The petitioner's counsel presented his observations to the court as well. He pointed out that Park's conduct and preparation before trial commenced was consistent with that of “a very good trial attorney․” The petitioner objected to the motion to withdraw as the trial had begun, citing State v. Turner, 133 Conn. App 812, 37 A.3d 183, cert. denied, 304 Conn. 929, 42 A.3d 390 (2012).
The court concluded that adding another attorney would needlessly delay the proceedings because the respondent failed to make herself available to communicate with Park.2 The court conditionally denied the respondent's request for new counsel; the court indicated that it was amenable to approving a change in counsel so long as the trial could proceed. The court gave the respondent until March 8, 2012, to secure the services of a private attorney or to bring in her previous attorney, Ziolkowski, if he and Park reached an agreement acceptable to the public defender's office. The court pointed out that the respondent could, if she so wished, represent herself. On March 8, 2012, the respondent was still represented by Park.
Our review of the record persuades us that the court did not abuse its discretion in denying the respondent's request for new counsel. The record amply supports a conclusion that there was no substantial reason to appoint new counsel because a new attorney would not have made a difference; the lack of communication in the attorney-client relationship was due to the respondent's conduct. The respondent argues that because she and Park both submitted that there was a breakdown in the attorney-client relationship, the court improperly denied her request for new counsel. But such a mutual representation is not dispositive; rather, it is within the trial court's discretion to determine whether a factual basis exists for appointing new counsel. See In re Kaitlyn A., supra 118 Conn.App. at 21. The respondent's chief issue was that she was not offered what she wanted in settlement negotiations. See id., at 25 (disagreement as to trial strategy did not warrant appointment of new counsel). Further, the court went to pains to specify reasonable conditions that would enable the respondent to be represented by another attorney, and the respondent did not take advantage of that opportunity.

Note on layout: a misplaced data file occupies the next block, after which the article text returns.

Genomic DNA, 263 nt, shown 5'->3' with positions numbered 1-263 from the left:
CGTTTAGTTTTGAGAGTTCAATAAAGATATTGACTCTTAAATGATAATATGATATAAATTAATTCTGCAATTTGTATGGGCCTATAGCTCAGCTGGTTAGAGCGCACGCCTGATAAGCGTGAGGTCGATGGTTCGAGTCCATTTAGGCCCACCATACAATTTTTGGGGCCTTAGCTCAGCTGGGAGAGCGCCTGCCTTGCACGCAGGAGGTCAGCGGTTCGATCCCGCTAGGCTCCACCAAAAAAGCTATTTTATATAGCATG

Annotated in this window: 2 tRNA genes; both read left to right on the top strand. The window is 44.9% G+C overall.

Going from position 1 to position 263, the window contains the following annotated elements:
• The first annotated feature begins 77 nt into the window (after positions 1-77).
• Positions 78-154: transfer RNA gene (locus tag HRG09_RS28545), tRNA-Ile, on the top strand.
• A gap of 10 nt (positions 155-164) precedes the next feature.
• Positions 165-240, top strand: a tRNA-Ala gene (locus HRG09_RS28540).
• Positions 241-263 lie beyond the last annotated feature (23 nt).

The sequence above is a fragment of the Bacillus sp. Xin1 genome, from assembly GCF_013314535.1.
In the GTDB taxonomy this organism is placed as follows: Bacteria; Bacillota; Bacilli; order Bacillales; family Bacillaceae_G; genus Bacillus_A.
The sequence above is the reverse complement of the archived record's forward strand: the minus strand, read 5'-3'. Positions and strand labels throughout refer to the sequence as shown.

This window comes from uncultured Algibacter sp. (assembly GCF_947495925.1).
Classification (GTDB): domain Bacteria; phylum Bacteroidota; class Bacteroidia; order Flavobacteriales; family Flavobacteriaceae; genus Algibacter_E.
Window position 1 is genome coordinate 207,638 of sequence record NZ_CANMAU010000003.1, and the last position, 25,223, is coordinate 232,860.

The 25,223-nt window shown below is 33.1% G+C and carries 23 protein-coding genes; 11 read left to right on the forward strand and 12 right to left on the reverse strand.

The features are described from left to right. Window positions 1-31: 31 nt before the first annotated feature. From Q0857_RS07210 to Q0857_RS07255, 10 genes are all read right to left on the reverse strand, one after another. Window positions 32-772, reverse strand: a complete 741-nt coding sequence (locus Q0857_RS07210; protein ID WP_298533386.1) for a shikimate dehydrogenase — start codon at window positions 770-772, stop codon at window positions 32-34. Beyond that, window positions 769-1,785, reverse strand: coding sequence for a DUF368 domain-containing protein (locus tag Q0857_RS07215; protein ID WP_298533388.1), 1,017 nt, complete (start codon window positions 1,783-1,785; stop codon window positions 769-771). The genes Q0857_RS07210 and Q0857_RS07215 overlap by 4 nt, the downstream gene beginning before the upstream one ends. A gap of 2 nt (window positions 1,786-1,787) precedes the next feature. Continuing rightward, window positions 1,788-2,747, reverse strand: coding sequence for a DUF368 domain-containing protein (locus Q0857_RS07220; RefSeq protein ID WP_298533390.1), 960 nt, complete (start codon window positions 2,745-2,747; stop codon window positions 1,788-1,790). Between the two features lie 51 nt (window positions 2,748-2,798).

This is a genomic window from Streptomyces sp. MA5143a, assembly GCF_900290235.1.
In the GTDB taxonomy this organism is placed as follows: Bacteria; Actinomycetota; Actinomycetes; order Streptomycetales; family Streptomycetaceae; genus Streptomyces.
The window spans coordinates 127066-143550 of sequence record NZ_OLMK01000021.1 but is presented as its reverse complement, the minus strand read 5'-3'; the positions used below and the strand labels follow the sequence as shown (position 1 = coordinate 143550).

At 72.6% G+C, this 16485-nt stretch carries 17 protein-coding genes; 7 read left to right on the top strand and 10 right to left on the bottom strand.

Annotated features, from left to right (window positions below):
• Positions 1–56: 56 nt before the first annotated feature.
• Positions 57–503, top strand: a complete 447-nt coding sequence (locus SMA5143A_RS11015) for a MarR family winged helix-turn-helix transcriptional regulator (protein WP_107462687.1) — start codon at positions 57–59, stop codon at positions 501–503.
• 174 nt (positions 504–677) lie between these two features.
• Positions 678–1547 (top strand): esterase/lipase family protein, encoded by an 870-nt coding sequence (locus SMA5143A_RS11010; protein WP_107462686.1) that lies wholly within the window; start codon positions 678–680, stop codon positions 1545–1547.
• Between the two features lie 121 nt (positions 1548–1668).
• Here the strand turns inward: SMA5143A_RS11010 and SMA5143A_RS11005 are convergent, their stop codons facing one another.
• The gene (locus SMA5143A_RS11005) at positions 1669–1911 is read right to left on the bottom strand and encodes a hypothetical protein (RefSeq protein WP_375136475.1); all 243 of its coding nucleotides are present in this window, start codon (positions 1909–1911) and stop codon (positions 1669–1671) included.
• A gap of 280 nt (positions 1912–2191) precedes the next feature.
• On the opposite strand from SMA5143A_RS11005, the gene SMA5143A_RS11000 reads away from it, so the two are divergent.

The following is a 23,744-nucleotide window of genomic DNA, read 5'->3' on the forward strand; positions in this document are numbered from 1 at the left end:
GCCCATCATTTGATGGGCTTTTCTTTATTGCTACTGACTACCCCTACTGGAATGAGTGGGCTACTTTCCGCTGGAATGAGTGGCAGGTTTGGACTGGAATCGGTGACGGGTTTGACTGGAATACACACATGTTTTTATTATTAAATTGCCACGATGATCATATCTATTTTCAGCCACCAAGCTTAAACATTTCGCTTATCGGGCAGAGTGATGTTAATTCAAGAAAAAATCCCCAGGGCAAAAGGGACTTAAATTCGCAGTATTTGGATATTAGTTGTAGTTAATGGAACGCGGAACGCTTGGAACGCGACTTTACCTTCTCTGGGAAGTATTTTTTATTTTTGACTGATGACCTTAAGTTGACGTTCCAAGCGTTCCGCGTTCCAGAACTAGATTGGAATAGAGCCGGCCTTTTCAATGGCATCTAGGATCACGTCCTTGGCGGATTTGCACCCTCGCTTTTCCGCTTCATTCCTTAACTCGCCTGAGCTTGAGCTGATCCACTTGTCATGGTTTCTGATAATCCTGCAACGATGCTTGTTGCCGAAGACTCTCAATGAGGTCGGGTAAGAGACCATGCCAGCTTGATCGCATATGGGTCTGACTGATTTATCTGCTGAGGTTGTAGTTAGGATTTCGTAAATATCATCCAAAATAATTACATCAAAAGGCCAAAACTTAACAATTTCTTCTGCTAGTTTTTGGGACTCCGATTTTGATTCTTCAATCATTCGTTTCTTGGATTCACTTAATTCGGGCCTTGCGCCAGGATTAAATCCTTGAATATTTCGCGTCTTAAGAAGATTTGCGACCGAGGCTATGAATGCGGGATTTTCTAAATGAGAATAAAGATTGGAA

The respondent argues that she received ineffective assistance of trial counsel. The petitioner contends that the respondent has failed to show that her counsel's performance prejudiced her by contributing to the termination of her parental rights. We agree with the petitioner.3